Children Collide @ The Governor Hindmarsh, Adelaide (14/08/11)
Two-piece Damn Terrain are an interesting band. I have never seen them before and I didn’t think the sold out crowd had either by their reactions. Comprised of just a guitarist and drummer – insert comparisons to the White Stripes here – they were exciting to watch…for a while. It was all crash, boom, bang for the Melbourne outfit. I’m no drummer but for a raw sounding the band, the drumming was so slick that it’s hard to believe Leigh Ewbank is only about 20 years old. The band’s screeching guitars and thumbing drums was great to watch, but some of the tunes seemed too over the top at times. If they brought it down a level, they will be a band to look out for in a couple of years.
Children Collide came to light for me in early 2008, just a few months before the release of the debut. So I’ve been lucky to see them rise from this little unknown indie band with a couple of EPs under their belt to playing the main stage at Splendour In The Grass only a few weeks ago. Using the clichéd term ‘matured’, I can say in the 3Â½ years I’ve been watching them, they actually have.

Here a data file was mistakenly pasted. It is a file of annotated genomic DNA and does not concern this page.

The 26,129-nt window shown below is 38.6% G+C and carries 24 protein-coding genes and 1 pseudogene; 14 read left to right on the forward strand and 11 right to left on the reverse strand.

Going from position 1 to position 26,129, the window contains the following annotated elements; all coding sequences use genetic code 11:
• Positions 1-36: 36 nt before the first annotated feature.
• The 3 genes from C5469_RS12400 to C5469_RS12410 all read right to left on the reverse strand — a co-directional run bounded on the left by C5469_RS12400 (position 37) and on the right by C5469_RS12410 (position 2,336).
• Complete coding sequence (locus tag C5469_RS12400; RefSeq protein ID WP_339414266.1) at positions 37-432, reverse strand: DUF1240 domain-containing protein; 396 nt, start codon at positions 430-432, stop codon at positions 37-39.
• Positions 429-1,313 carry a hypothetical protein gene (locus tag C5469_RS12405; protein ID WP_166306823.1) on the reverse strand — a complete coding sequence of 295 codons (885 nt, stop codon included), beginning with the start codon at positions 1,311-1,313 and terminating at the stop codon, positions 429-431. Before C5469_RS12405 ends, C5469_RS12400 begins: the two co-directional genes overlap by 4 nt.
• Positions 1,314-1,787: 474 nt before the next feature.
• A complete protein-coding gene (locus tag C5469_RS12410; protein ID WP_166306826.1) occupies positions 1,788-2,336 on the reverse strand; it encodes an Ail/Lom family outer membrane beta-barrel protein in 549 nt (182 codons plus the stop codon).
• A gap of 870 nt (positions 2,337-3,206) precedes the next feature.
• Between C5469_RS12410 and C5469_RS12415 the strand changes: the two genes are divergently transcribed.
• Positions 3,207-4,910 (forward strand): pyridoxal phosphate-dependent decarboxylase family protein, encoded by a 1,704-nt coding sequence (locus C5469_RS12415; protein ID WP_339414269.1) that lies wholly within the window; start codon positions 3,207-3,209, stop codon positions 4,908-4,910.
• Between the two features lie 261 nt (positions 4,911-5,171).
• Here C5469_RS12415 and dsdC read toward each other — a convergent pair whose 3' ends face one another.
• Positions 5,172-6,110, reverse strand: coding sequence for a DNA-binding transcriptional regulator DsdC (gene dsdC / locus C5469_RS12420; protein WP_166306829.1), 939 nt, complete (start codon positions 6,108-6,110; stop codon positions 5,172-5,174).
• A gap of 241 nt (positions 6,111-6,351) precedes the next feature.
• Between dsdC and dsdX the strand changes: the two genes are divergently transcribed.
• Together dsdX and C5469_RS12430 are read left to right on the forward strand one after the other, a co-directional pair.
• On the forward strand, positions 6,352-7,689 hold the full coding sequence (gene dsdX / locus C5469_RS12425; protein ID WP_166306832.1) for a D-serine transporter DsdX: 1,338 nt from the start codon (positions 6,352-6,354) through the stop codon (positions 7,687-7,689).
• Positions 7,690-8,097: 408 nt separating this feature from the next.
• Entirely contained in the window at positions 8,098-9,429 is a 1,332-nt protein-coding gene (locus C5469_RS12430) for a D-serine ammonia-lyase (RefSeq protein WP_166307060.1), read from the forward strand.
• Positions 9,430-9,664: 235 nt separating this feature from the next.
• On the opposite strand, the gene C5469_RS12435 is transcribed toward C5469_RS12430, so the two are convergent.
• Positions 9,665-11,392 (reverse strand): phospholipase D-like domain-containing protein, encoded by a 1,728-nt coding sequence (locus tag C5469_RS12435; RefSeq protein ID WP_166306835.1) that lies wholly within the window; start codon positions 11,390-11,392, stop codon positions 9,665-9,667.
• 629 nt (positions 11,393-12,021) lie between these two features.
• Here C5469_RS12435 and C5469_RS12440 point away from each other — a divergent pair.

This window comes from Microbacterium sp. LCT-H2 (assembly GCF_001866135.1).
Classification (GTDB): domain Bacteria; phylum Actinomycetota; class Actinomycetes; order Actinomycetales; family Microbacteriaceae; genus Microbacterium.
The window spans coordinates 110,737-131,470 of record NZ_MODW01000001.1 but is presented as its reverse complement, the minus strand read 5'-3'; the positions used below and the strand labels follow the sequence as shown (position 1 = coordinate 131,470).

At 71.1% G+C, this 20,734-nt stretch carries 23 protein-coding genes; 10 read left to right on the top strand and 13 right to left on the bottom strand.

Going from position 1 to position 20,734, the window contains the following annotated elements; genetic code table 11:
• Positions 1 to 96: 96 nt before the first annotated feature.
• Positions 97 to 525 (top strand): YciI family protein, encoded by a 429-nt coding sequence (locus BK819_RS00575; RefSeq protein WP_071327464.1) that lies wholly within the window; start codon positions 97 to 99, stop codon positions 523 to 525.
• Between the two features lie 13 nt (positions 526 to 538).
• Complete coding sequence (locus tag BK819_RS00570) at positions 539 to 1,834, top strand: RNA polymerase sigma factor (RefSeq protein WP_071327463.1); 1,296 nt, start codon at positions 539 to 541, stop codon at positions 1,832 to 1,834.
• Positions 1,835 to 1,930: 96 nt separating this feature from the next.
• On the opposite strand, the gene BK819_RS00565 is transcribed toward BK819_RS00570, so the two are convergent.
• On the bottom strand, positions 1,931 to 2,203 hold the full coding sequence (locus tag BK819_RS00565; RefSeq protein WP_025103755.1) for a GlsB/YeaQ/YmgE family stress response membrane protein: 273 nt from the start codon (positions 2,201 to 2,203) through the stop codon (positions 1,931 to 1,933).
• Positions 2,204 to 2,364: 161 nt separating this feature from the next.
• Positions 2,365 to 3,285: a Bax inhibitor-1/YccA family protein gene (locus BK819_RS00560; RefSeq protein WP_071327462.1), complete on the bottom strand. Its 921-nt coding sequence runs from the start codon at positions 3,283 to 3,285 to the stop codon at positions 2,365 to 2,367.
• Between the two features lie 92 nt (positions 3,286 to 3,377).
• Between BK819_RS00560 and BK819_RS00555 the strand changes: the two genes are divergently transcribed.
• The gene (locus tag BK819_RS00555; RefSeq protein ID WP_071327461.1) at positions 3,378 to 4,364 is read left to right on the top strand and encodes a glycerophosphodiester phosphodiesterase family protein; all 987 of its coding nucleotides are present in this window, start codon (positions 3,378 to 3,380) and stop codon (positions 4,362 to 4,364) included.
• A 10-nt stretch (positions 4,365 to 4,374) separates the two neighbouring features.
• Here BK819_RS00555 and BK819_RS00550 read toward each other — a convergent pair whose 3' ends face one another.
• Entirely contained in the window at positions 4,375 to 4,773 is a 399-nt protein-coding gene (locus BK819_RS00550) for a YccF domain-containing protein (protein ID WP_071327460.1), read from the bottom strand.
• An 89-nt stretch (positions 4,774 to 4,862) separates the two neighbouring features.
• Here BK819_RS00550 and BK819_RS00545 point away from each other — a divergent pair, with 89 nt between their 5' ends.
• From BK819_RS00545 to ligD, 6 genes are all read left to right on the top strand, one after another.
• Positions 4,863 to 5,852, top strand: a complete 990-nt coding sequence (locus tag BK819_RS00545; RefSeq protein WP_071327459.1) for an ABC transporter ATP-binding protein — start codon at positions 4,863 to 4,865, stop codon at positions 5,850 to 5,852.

As a band the three members clash, just look at their style – it shouldn’t work, but it does. Bassist Heath Crawley has milked that late 80s shoe-gazer band – think My Bloody Valentine – look for a while. Drummer Ryan Caesar looks like he should be in a jazz band with his suave attire and slicked hair. The voice, Johnny Mackay, now with shorter hair, still looks and runs around like he is in some Seattle grunge band from 20 back. But you know what? It works. These three mates morph together to form one of Australia’s most exciting live bands. If you were motionless after the first bars of We Live In Fear then you shouldn’t be here. That’s one thing Children Collide has always been able to do, get the masses moving. Every song they played received a massive cheer, especially Farewell Rocketship and My Eagle. These songs didn’t even need Mackay singing as he has the Governor Hindmarsh choir almost drowning him out. The rest of the show was stock standard, but Children Collide’s stock standard is what many bands strive to achieve. They always give 150%; jumping around the stage at any given moment.
In amongst the set of well known tracks like Jellylegs, and absolute rocker Social Currency they played the live debut (in Adelaide anyway) of Loveless (complete with video clip where Mackay has his head shaved) and a new track. Judging on first impressions it needs a bit more work. Give a few more months in a recording studio and it will have that familiar Children Collide sound. The set finished with the manic instrumental Fire Engine, I never tire of watching Mackay throw his body around.